Sleep patterns explained: How much sleep you actually need for your age
If you like your sleep, you might know that your sleep pattern is influenced by many factors, such as the time of day, levels of light exposure and your lifestyle.
What you may not know, is that your sleep pattern also changes depending on your age. How you sleep is different in childhood, adolescence, adulthood, and in older age.
For World Sleep Day (18th March), experts at luxury linen company, Cowberry Home, teamed up with Dr Verena Senn from Sleep Science by Emma, to explain what actually happens to our sleep patterns as we age.
The four stages of sleep
Dr Verena Senn explains that there are four main stages of sleep that repeat throughout your sleep cycle each night. These four stages are vital for your physical and cognitive health.
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Stage One: Non-REM sleep
“During stage one, you’re in a light-sleep state and can be awoken very easily. Your heartbeat, eye movements and breathing will slow down and your muscles will begin to relax. You might experience muscles twitching, as well. This stage lasts roughly 10 minutes," says Dr Senn.
Stage Two: Non-REM sleep
“During stage two, you’re still in a light-sleep state. Your heartbeat and breathing continue to slow down, while your muscles become more relaxed. Your eye movement and twitching stop but bursts of brainwave activity might occur, which are known as sleep spindles. This stage lasts between 30 and 60 minutes.”
Stage Three: Non-REM sleep
“During stage three, you’re in a deep-sleep state, and your heart rate and breathing will be at their slowest. This stage is extremely important for your immune health and energy and your muscles will begin to restore. It’s usually difficult to be awoken during this stage, which lasts between 20 and 40 minutes," Dr Senn explains.
Stage Four: REM sleep
“The REM stage usually occurs 90 minutes into your sleep cycle and is vital for memory consolidation. During this stage, eye movements and brain waves speed up and your muscles are paralysed. That’s when dreaming occurs. The first REM stage usually lasts about 10 minutes, while each additional REM stage becomes prolonged through the night.”
According to Dr Senn, it’s these stages of sleep that shift and change across our lives.
How do sleep patterns change with age?
Infant and young children’s sleep pattern
“Newborn babies tend to spend the majority of the 24-hour day sleeping. In fact, up to 20 hours are spent sleeping daily, of which about 50% is REM stage sleep”, says Dr Senn.
“Frequent awakenings characterise newborn’s sleep, and sleep episodes are generally coupled with a straight transition from alertness into REM.”
As children grow older, their sleep patterns undergo more changes. By the ages of four and six, the amount of stage four REM sleep reduces further, while stage-three deep sleep increases significantly.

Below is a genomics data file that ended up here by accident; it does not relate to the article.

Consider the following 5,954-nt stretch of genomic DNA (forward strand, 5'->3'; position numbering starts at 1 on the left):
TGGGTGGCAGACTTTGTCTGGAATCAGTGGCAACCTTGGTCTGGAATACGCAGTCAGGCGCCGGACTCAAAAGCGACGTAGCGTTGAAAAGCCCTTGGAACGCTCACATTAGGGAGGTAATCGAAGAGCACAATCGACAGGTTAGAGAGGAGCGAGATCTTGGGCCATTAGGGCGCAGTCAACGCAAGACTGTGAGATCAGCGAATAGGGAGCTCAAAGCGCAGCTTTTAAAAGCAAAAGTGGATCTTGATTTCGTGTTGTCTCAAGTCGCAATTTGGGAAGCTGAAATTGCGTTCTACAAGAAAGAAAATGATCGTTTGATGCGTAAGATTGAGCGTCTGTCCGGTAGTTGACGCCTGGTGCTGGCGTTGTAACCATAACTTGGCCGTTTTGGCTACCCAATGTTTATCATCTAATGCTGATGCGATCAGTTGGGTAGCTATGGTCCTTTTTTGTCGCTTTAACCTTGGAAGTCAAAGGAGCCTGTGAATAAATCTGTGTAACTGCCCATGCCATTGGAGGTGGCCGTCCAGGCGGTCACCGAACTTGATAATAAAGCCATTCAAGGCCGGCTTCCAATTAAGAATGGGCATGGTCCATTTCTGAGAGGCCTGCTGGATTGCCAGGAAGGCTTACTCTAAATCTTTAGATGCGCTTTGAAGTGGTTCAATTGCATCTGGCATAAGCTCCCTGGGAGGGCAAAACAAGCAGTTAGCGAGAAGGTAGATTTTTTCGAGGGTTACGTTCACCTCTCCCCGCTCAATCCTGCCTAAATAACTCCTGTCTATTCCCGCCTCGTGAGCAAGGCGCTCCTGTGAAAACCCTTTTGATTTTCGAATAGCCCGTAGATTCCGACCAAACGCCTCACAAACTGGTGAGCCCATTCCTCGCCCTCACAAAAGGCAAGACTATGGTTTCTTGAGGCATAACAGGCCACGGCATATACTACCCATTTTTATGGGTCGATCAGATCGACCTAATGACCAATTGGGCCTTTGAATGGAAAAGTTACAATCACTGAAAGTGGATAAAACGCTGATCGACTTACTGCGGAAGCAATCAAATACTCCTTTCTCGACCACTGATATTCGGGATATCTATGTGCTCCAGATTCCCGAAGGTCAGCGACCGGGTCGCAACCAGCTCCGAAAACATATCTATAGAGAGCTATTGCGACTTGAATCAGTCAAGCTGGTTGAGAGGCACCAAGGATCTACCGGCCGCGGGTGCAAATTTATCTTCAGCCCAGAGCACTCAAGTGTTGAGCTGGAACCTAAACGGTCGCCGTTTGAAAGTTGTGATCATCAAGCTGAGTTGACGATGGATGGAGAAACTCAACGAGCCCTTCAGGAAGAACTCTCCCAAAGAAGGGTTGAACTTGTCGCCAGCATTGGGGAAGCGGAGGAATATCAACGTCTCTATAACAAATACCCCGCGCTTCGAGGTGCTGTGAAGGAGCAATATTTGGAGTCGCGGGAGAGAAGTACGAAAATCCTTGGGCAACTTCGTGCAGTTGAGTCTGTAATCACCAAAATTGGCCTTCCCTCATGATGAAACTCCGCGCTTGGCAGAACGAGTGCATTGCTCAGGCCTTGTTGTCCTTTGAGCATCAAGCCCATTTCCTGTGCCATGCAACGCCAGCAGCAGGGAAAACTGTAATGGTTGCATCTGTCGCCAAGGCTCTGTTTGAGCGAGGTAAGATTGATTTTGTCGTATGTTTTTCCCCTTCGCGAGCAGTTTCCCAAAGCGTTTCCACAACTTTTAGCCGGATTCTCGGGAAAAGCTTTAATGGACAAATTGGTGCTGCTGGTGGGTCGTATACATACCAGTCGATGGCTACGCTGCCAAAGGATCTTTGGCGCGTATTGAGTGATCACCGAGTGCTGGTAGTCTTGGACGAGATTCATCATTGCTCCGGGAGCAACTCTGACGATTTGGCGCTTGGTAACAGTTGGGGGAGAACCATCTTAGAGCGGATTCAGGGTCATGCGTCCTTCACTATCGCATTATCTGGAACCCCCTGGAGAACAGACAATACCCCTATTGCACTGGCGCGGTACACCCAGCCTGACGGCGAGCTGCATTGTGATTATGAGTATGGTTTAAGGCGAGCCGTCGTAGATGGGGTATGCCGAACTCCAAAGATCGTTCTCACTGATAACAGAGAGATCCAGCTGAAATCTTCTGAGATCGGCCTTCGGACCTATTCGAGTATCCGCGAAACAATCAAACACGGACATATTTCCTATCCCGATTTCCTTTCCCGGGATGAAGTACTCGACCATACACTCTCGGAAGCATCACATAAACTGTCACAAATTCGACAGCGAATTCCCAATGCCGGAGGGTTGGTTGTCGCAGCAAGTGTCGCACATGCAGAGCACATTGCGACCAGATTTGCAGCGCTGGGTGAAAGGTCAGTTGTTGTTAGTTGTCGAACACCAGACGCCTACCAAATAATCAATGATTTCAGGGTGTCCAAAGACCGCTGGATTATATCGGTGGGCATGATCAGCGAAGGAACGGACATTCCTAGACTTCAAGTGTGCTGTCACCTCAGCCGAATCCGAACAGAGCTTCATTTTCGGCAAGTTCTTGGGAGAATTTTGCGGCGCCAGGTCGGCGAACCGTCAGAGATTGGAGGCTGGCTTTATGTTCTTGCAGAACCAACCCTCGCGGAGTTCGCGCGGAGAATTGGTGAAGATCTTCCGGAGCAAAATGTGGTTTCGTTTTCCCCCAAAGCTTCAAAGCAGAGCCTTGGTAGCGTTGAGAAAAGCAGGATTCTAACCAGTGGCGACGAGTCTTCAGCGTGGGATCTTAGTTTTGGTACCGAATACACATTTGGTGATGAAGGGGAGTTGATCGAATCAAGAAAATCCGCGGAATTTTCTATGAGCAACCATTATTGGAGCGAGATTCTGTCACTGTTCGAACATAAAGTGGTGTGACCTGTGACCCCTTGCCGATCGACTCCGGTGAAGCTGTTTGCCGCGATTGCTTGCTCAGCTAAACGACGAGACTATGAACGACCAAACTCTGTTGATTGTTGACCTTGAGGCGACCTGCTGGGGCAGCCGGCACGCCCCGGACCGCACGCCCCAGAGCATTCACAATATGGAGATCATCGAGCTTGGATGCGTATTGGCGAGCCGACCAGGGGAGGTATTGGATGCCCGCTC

Before children go into puberty, it’s common to experience some sleep disorders such as parasomnias. These can include sleepwalking, sleep terrors, and confusional arousals, which are brief arousals or awakenings that occur during sleep stage three.
During confusional arousals, a person might open their eyes or talk in their sleep while they remain in bed.
Adolescent and young adults’ sleep patterns
Whilst teenagers can often be blamed for sleeping in and going to bed late, Dr Senn explains that this can actually be a normal part of adolescence. Teenagers have “a propensity for a later sleep onset time during adolescence and difficulties waking up in the morning", she explains.
“Psychological or mental illnesses, characterised by anxiety and depression, are also frequent in this age range and may induce disrupted sleep,” added Dr Senn.
Young adults can also experience difficulty waking up in the morning, as well as increased frequency of awakenings. Nevertheless, sleep is essential during adolescence as it supports brain development and helps maintain energy levels. It’s also vital for the mental and physical health of the individual.
Adults and older persons sleep patterns
"In middle age, sleep deprivation becomes more common. The total sleep period reduces and individuals experience more frequent periods of wakefulness."
"It’s normal for people to become parents between the ages of 26 and 35, and that can largely affect their sleep quality, especially during the first months of the baby’s life," says Dr Senn.
“In your 40s, new concerns about sleep can arise including sleep apnoea, decreased quality of sleep, feeling tired throughout the day, changes in hormones, and less production of melatonin.”
Sleep can change with hormonal changes such as the onset of menopause.
As we age, we tend to have a shorter sleep duration during the night and take more daytime naps.
Older persons tend to experience stage-one or stage-two light sleep and often lack stage-three deep sleep.
A drop in growth hormone levels can lead to older adults developing sleep disorders like REM Sleep Behaviour Disorder. This usually occurs in people over 60 and is “characterised by episodes of vigorous speech or shouting, and violent movement or behaviour”.
Medical and psychological illnesses can also occur amongst the elderly, leading to insomnia.
How much sleep do you need for your age?
Dr Senn outlines how much sleep is healthy for each age group.
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